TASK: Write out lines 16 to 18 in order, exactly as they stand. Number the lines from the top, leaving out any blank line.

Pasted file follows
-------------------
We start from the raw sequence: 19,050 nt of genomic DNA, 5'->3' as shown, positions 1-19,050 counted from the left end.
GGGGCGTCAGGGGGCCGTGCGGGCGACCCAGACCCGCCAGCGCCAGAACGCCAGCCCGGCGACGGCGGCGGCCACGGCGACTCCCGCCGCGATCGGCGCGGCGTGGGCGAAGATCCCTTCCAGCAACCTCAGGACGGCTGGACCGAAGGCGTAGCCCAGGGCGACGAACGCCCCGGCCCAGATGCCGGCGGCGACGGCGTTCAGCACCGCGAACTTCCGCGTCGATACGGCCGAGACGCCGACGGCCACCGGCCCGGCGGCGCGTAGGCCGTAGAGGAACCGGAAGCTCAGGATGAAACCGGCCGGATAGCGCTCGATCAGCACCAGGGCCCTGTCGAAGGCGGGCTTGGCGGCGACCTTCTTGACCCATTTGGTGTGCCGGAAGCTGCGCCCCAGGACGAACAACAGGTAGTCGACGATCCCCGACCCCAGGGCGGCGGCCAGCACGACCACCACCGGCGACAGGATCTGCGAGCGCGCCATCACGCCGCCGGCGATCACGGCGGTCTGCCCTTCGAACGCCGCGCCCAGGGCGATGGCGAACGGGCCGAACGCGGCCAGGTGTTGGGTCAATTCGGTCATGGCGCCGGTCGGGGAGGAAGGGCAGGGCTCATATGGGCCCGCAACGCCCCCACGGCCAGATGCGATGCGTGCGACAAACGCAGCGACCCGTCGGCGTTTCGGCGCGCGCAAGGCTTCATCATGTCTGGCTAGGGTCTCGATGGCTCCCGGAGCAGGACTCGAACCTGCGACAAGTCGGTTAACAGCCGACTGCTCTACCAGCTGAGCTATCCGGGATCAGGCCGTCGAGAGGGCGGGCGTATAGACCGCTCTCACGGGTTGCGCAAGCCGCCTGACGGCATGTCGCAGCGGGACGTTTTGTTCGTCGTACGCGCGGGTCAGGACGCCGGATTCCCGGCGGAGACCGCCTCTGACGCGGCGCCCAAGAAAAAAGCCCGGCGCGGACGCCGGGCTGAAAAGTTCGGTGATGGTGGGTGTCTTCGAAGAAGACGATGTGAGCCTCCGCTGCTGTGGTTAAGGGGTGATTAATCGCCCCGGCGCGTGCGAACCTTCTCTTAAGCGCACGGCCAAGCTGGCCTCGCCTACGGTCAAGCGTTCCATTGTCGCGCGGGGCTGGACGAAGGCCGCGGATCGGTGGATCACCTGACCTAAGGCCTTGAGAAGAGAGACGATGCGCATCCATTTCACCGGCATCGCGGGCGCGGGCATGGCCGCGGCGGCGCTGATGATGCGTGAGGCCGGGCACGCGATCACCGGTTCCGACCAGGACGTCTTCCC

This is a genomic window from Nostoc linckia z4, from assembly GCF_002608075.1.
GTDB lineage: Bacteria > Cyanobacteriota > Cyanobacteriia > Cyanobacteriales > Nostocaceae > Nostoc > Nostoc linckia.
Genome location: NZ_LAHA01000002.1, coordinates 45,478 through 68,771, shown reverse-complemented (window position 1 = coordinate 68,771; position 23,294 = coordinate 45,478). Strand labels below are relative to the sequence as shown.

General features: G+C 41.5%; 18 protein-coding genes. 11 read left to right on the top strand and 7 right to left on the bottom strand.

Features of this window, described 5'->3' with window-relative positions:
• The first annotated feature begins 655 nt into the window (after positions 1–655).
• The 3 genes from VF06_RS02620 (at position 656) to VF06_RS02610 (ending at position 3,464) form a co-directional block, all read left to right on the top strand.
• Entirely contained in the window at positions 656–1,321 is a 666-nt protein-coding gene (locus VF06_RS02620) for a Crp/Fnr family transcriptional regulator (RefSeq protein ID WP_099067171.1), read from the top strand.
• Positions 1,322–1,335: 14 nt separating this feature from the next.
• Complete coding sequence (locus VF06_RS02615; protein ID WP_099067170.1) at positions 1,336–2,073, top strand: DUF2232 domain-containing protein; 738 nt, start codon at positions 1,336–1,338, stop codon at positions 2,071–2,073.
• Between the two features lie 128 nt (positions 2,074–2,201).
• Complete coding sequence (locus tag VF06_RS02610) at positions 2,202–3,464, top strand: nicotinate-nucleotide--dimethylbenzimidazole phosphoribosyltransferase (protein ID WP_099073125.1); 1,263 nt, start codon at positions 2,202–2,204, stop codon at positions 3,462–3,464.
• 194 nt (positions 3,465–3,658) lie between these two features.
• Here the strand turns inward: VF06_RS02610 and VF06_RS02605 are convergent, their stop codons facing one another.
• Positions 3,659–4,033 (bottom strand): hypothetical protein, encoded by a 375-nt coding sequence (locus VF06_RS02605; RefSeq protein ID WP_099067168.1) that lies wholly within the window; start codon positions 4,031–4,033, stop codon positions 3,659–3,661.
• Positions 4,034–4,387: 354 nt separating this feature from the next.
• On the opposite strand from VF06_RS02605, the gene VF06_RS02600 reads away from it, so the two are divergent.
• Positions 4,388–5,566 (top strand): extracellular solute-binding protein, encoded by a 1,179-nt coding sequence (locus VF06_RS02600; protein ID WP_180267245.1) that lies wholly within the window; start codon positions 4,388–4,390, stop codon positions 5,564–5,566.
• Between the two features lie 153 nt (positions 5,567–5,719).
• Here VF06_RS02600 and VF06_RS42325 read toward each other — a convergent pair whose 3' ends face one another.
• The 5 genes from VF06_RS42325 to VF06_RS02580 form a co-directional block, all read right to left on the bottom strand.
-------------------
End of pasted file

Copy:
• Here the strand turns inward: VF06_RS02610 and VF06_RS02605 are convergent, their stop codons facing one another.
• Positions 3,659–4,033 (bottom strand): hypothetical protein, encoded by a 375-nt coding sequence (locus VF06_RS02605; RefSeq protein ID WP_099067168.1) that lies wholly within the window; start codon positions 4,031–4,033, stop codon positions 3,659–3,661.
• Positions 4,034–4,387: 354 nt separating this feature from the next.